I think it would be easy to crutch on staid notions of pan-Asian infantilized female sexuality and configure Mitsuko, with her quirky fashion sense, high voice, and girlish frame, as another example of this well-worn trope. But I think there’s more going on.
For one, unlike her partner, she is not afraid to be wrong or, perhaps more accurately, to learn. She’s open to what Memphis has to offer them, its geography, its history, its culture. She attempts to exchange in English with locals, handling the purchase of their hotel room. She is open and warm to other folks they encounter, including the African American gentleman at the train station (played by legendary R&B singer Rufus Thomas), who asks for a light for his cigarette in Japanese. And even when she doesn’t understand what everyone is telling her (a classic scene involving a motormouth Tennessean woman with a thick Southern accent showing a tour group around Sun Studio immediately comes to mind), she’s always willing to admit what she doesn’t know and learn.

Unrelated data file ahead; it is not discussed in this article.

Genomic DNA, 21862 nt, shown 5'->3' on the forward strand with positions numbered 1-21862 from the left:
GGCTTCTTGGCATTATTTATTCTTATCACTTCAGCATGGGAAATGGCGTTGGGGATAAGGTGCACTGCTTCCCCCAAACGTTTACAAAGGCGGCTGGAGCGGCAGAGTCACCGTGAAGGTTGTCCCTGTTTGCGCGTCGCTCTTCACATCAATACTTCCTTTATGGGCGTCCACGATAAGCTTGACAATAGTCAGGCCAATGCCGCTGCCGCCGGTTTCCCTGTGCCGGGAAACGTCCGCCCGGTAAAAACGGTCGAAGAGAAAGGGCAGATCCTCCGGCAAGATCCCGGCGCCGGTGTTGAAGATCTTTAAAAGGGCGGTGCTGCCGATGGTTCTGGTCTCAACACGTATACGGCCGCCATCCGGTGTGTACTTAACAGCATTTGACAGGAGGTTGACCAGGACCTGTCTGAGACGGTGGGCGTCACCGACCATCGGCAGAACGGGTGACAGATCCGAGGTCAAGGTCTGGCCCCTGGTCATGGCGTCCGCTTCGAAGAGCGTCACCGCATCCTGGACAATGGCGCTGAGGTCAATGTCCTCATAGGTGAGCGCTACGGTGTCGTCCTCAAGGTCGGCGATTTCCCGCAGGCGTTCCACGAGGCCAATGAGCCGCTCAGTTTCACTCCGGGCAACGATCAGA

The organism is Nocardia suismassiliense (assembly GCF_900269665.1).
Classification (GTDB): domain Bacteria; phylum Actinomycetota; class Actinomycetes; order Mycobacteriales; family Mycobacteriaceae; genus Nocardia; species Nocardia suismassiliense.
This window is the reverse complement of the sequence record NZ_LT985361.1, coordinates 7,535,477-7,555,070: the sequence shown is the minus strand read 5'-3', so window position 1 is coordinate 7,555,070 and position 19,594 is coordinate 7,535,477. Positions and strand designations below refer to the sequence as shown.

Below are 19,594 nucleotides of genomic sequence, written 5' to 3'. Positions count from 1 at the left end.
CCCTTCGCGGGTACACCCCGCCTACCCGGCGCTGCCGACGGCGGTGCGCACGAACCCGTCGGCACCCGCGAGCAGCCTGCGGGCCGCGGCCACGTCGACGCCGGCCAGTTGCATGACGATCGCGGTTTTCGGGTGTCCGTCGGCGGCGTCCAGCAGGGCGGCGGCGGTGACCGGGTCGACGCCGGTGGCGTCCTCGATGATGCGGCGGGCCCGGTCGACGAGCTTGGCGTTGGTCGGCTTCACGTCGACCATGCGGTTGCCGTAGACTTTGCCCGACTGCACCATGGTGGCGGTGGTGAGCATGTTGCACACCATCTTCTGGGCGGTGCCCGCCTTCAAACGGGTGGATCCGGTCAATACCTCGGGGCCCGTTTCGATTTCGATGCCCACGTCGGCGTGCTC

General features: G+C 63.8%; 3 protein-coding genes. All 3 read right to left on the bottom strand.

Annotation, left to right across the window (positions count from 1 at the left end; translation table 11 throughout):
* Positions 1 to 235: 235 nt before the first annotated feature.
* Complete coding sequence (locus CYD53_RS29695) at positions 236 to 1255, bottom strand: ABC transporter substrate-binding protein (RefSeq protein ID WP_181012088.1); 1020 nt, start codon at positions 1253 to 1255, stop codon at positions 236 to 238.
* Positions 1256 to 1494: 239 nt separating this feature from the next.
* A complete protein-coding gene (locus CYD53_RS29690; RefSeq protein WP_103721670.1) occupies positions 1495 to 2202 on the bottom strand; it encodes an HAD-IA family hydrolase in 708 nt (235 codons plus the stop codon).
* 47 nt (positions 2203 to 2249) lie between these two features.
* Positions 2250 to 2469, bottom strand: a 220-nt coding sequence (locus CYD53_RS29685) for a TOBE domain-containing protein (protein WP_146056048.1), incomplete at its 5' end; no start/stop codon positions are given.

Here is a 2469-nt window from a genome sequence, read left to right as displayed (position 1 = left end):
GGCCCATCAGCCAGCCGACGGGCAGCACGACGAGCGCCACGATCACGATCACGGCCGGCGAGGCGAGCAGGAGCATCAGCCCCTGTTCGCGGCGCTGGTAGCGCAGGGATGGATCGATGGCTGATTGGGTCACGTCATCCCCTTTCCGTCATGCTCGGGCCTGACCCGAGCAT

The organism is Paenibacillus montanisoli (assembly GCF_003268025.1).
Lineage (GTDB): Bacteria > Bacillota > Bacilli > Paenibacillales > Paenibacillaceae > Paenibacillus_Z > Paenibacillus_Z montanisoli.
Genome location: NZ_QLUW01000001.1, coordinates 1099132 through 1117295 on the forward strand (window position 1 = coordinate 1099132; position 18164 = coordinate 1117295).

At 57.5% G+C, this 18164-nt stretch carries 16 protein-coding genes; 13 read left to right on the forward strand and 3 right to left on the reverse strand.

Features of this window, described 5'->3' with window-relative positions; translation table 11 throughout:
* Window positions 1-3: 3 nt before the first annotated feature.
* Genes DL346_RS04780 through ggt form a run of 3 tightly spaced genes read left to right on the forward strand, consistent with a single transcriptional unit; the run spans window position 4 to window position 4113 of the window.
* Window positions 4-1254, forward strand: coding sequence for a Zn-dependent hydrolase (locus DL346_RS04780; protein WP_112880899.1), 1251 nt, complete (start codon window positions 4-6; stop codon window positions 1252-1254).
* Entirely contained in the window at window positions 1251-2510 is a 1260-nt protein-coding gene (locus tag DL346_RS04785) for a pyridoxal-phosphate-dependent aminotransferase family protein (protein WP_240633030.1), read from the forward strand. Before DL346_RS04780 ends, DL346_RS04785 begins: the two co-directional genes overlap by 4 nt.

She’s also able to create her own look. Mitsuko’s costumes are a bric-a-brac of blank American cool. She’s got her leather jacket, with the seemingly random but perhaps self-descriptive phrase “Mister Baby” scrawled across the back in red. She’s often applying lipstick, oscillating between mod white and rockabilly red (she puts some on Jun as well). She’s got a fuzzy leopard mini-backpack (perhaps setting the trend for Cher Horowitz and her friends six years later). She’s got a cherry-red suitcase she and Jun carry together with a stick. And she’s got a prized collection of t-shirts, each with a distinct graphic print (her favorite seems to be a white one with a black silk-screened image of big-eyed puppy). All of this tied together with a mop of hair messily gathered in a high ponytail, which she’s quick to defend when Jun makes a cruel and ironic comment about how some women care too much about how their hair looks during sex.